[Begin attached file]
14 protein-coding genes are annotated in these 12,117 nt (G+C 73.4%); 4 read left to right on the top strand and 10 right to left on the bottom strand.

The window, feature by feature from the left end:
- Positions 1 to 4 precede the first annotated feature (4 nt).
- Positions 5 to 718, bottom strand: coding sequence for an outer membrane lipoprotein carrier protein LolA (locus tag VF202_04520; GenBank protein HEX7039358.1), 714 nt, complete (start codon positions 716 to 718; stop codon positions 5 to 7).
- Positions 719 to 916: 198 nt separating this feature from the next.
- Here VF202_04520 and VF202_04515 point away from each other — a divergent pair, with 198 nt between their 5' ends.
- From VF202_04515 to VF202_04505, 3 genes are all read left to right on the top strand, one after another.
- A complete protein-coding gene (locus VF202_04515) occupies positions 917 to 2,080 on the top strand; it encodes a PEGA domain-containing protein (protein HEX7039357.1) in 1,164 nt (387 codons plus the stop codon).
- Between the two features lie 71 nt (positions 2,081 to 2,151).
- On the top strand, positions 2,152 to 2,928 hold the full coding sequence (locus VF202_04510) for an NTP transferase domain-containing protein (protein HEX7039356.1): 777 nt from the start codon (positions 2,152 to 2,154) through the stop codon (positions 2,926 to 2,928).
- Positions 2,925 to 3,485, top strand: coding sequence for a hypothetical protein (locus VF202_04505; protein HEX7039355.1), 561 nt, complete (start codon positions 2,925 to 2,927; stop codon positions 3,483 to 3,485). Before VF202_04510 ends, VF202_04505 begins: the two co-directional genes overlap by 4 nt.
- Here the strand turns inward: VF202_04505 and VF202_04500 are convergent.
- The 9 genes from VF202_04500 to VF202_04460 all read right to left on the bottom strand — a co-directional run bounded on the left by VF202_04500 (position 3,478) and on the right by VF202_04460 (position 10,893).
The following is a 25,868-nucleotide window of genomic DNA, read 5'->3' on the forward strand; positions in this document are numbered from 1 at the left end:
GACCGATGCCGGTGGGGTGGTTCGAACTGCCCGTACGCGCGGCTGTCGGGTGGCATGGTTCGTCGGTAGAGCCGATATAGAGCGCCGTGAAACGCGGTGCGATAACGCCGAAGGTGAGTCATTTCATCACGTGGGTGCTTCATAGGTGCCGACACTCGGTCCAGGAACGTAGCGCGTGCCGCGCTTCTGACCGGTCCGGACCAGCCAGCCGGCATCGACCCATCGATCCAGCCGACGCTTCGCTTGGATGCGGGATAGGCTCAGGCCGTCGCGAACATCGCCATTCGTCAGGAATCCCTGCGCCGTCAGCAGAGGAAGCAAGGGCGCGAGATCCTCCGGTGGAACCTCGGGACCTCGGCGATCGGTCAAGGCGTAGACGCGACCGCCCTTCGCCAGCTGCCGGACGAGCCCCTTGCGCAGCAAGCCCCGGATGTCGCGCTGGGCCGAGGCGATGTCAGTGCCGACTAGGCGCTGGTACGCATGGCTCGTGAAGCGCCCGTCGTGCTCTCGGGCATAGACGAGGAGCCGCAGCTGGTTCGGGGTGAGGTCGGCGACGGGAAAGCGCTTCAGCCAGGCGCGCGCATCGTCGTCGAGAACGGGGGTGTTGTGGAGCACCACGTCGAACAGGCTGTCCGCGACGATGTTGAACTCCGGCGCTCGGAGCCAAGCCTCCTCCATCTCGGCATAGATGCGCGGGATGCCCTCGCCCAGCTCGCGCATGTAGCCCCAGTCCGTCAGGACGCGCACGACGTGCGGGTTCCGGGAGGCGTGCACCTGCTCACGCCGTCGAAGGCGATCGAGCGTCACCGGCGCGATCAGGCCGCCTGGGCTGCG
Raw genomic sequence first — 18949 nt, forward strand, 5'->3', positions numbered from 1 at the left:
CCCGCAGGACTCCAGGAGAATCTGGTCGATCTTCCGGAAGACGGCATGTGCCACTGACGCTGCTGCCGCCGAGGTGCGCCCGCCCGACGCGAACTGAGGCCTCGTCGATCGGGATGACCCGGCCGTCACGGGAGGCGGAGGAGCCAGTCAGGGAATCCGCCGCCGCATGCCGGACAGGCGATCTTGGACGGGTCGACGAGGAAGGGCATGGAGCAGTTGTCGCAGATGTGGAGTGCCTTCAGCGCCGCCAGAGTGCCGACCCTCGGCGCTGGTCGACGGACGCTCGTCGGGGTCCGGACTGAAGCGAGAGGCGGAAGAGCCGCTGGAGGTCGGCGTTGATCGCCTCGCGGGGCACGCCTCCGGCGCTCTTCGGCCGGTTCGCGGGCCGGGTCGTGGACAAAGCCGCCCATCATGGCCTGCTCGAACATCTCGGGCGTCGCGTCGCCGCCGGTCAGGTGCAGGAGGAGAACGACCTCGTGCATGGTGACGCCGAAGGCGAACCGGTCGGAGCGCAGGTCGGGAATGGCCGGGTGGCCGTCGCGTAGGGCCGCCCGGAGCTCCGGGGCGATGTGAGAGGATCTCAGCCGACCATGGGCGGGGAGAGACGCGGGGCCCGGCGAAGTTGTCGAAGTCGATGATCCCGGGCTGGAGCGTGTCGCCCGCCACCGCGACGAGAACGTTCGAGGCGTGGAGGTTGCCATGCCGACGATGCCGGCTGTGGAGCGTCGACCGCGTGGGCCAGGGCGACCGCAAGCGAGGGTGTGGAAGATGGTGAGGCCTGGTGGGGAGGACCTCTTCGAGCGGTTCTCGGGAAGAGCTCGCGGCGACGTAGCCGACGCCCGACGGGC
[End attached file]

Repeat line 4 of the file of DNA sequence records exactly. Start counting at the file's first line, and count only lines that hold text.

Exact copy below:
- Positions 5 to 718, bottom strand: coding sequence for an outer membrane lipoprotein carrier protein LolA (locus tag VF202_04520; GenBank protein HEX7039358.1), 714 nt, complete (start codon positions 716 to 718; stop codon positions 5 to 7).